DISCUSSION MOVED TO BOOK STUDY FORUM (click here)
The first chapter is “What About the Flat Tire”
I’ll just put down the page # and things that stood out to me:
Pg. 2 One blogger I read counted 119 questions. That didn’t bother me. Some of them are questions I’ve had myself, such as “What kind of God is that?” regarding “the billions who burn forever” (2)
Pg. 4 The point about doing a child a favor by killing it “guaranteeing that the child ends up in heaven, and not hell, forever” (4). I had wondered if abortionists do a better job than evangelists at getting people to heaven?
Pg. 8 He talks about the “turn or burn” message. Do they represent the real Jesus? and how sometimes people leave the church because of the Christian faith they were presented and that their departure may be “a sign of spiritual health. They may be resisting behaviors, interpretations, and attitudes that should be rejected”
“Some Jesuses should be rejected… I don’t believe in that god either”
Pg. 10 Bell points out the typical evangelical emphasis upon whether a person has a “personal relationship” with Jesus while “the phrase ‘personal relationship’ is found nowhere in the Bible”. He got a lot of flak for that one @ the web.
Argh, I haven’t got my copy yet Good idea though, I’ll join in when mine arrives
Guess who else will be giving him a lot of flack for that Monday.
Good idea to do this thread, though!
@ 10 pages of the first chapter are available on google books preview here. No rush. I think it will work better to leave at least half a week between adding each new chapter to the mix (though I have finished chapter 2 and marked some things).
Looking forward to your commentary on “personal relationship”! (JFTR, readers can find that @pg 3-4 of this thread )
Chapter 2 “Here is the New There”
Rob hit home for ME with his observation on pg 25 of pastors saying heaven will be “like a church service that goes on forever” bit. Though she’s 13 now, I remember as though yesterday when my own daughter, Susy, at age 9 asked “Mom, is heaven like church? If it is, I don’t want to go! Church is sooooo boring!”
This is not intended to “review” the book at all, just discuss and compare impressions, but of all the chapters I read so far, I disliked this one the most. Struck middle aged, conservative, me as “wacky environmentalist” to claim that heaven is going to be on earth so we need to be careful of the earth. (46) Not that I am an anti-environment, but I am an elected politician and I live in a state with such oppressive environmental regulation that business has left in droves. It also struck me as binding up a burden too heavy to bear that somehow as a Christian I am responsible for “Jesus teaches us to pursue the life of heaven now and also then, anticipating the day when earth and heaven are one. Honest business, redemptive art, honorable law, sustainable living, medicine, education, making a home, tending a garden in heaven, on earth. . .”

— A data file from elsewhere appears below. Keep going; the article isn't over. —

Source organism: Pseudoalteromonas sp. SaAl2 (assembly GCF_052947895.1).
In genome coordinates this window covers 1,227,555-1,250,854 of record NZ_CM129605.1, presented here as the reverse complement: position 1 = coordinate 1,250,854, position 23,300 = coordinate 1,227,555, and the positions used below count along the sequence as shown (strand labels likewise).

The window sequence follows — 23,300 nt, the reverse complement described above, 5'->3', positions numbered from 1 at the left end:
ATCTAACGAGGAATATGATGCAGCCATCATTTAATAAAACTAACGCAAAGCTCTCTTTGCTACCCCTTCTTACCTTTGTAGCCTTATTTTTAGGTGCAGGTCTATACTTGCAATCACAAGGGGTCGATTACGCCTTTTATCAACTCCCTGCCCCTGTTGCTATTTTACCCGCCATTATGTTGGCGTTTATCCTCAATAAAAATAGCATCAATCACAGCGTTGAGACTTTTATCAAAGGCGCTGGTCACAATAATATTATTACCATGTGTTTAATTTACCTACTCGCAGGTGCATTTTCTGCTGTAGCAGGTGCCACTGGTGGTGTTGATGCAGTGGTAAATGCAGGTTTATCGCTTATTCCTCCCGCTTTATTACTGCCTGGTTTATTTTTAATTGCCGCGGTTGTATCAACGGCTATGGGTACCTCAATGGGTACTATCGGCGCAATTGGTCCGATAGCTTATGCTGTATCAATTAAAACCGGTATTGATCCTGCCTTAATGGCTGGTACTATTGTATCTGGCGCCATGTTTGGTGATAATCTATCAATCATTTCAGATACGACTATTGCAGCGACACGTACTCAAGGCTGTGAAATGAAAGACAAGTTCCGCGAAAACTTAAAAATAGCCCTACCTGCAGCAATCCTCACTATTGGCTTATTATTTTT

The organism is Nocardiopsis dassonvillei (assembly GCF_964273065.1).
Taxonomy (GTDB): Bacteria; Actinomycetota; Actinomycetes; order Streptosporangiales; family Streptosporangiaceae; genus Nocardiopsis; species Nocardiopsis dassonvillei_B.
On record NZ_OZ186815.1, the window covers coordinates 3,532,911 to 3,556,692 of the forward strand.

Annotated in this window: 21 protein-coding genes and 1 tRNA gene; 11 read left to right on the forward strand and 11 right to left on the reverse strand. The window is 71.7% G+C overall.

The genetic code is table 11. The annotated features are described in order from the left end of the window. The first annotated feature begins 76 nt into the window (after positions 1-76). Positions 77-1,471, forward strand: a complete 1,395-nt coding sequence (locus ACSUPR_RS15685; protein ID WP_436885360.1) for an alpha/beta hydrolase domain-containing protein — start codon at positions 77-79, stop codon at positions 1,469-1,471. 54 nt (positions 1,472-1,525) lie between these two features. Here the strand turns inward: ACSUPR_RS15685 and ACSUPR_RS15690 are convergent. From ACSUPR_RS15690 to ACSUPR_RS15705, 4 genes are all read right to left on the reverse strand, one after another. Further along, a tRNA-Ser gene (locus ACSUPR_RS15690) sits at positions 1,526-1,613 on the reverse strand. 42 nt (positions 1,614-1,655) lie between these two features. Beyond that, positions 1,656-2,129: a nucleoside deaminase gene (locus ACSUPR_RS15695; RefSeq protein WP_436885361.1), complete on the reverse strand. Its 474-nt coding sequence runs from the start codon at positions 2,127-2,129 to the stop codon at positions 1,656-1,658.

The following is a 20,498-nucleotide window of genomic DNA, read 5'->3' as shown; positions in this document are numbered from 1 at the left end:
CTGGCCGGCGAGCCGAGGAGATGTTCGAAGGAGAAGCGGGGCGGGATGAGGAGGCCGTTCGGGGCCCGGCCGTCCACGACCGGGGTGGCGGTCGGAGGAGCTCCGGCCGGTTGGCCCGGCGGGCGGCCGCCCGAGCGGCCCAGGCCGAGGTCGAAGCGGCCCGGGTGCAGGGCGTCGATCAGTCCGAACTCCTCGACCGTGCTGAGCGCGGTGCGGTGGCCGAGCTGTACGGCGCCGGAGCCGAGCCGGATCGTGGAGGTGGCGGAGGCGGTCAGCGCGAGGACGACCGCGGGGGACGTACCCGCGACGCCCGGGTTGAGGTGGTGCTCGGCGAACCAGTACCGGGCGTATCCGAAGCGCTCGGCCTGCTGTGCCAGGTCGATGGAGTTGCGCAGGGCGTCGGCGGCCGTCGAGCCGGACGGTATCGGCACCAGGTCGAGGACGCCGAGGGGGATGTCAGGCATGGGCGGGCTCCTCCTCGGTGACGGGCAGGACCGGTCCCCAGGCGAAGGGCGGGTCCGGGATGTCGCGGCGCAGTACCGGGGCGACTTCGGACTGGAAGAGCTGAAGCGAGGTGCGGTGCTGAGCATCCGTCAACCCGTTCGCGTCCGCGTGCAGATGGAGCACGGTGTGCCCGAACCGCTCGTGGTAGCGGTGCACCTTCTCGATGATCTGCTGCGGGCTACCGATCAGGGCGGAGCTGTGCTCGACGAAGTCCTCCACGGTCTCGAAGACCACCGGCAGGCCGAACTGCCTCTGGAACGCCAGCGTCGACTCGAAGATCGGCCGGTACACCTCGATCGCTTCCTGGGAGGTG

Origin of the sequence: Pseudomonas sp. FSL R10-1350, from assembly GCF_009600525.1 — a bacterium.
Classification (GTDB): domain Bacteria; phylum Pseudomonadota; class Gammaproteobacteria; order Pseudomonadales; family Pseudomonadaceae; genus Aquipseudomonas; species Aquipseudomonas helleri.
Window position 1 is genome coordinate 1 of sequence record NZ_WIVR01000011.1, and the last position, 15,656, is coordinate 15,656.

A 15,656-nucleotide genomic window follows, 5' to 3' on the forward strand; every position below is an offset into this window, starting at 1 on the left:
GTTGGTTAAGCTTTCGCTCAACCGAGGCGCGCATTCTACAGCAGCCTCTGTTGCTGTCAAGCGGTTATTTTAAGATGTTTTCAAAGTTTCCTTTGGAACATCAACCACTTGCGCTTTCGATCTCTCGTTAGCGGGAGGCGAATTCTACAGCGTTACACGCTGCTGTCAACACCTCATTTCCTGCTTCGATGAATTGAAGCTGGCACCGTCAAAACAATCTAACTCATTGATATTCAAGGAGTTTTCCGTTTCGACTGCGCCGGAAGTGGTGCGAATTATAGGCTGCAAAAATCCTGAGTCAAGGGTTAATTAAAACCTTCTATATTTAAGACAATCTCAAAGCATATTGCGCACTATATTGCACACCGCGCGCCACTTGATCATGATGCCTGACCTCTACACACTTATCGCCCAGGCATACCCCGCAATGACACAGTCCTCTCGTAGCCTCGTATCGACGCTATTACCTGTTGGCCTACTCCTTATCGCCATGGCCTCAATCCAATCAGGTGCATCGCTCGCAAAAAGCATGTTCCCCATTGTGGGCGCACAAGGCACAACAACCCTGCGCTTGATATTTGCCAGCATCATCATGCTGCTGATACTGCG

Sorry, I have only the power of ONE and THIS earth is subject to futility and groaning (Rom 8). What will happen later is the old will pass away and all things will become new. . . And to ME, HEAVEN on EARTH is ALLLLLL about relationship- with GOD, with others.
Anyway, I was disappointed with this aspect of the chapter. It wasn’t what I expected in a chapter on heaven and it colored the rest where I found some more agreeable concepts.
Pg. 27 GREAT observation that the rich man (who went away sad when Jesus told him to sell his possessions and give to the poor) is invited to “Enter Life” HERE and NOW, not bye and bye pie in the sky. It was not about “when he dies” (29) This point on “entering life” recurrs on Pg 30 regarding Mark 9 “it’s better for you to enter life maimed”. This “LIFE” is about “THIS age, and in the age to come” (31) And
and more on this man on pg 49 “Jesus brings the man hope, but that hope bears within it judgment”
and 50 “He’s interested in our hearts being transformed so that we can actually handle heaven”
Pg 47 Embarrassing Hermeneutic gaffe IMO Here is the Bible passage from Matt 20:
Bell claims “She understood heaven to be about partnering with God to make a new and better world, one with increasingly complex and expansive expressions and dimensions of shalom, creativity, beauty, and design”
WHAT??? Where on earth is he coming up with that??? IMO, she coveted power for her sons. Her request was not some noble thing to do with remaking this world into heaven.
The chapter closes with more of what I was anticipating in a discourse on heaven:
plus the very end of the chapter that Jason quotes here
Doug Wilson on Bell vs MacDonald (short video)
Just read that passage to my husband he said “He’s an artist not a theologian"but he agreed its not correct. In context of this account, Jesus takes the opportunity to straighten out the disciples about greatness in HIS Kingdom " 24 When the ten heard about this, they were indignant with the two brothers. 25 Jesus called them together and said, “You know that the rulers of the Gentiles lord it over them, and their high officials exercise authority over them. 26 Not so with you. Instead, whoever wants to become great among you must be your servant, 27 and whoever wants to be first must be your slave— 28 just as the Son of Man did not come to be served, but to serve, and to give his life as a ransom for many” Matt 20
So, I read Jason on Chap 2 and he didn’t mention the gaffe (and his thread is locked so I can’t comment there). I finished the book last night, and that gaffe about Matt 20 is the worst thing in the book, IMO. It undermines Rob’s credibility. But perhaps that’s just with anyone who has any familiarity and respect for the Biblical text to begin with (such as conservative evangelicals)? Anyway, I’m disappointed that one of the people he listed who read and made comments on the drafts didn’t catch it (and the other more subtle gaffe my husband caught @ the rich man & Lazarus in the Hell chapter). The people like my husband, died in the wool fundamentalist seminary graduate, will instantly dismiss Bell when they see him handle a passage so poorly. That disappoints me.
The rest of the book gets stronger IMO. Definitely worth reading and gifting to others (besides died in the wool fundamentalist seminary graduates). He has much scripture- well used- in there which speaks of God’s love and grace for everyone and the wonderful GOOD NEWS (as compared with the bad news “gospel” which leaves one in a constant state of cognitive dissonance).
I stewed about why the left wing environmentalist, social gospel type perspective of heaven which I take away from Chapter 2 bothers me and misrepresents and shortchanges “heaven”:
Because it reminds me too much of fundamentalist “culture war” christianity.
We’re out to change THIS world, instead of entering into His Kingdom.
It’s politics and social action instead of being transformed through intimacy with God as Christ is formed within me.
It’s works, burdensome, hoops to jump through.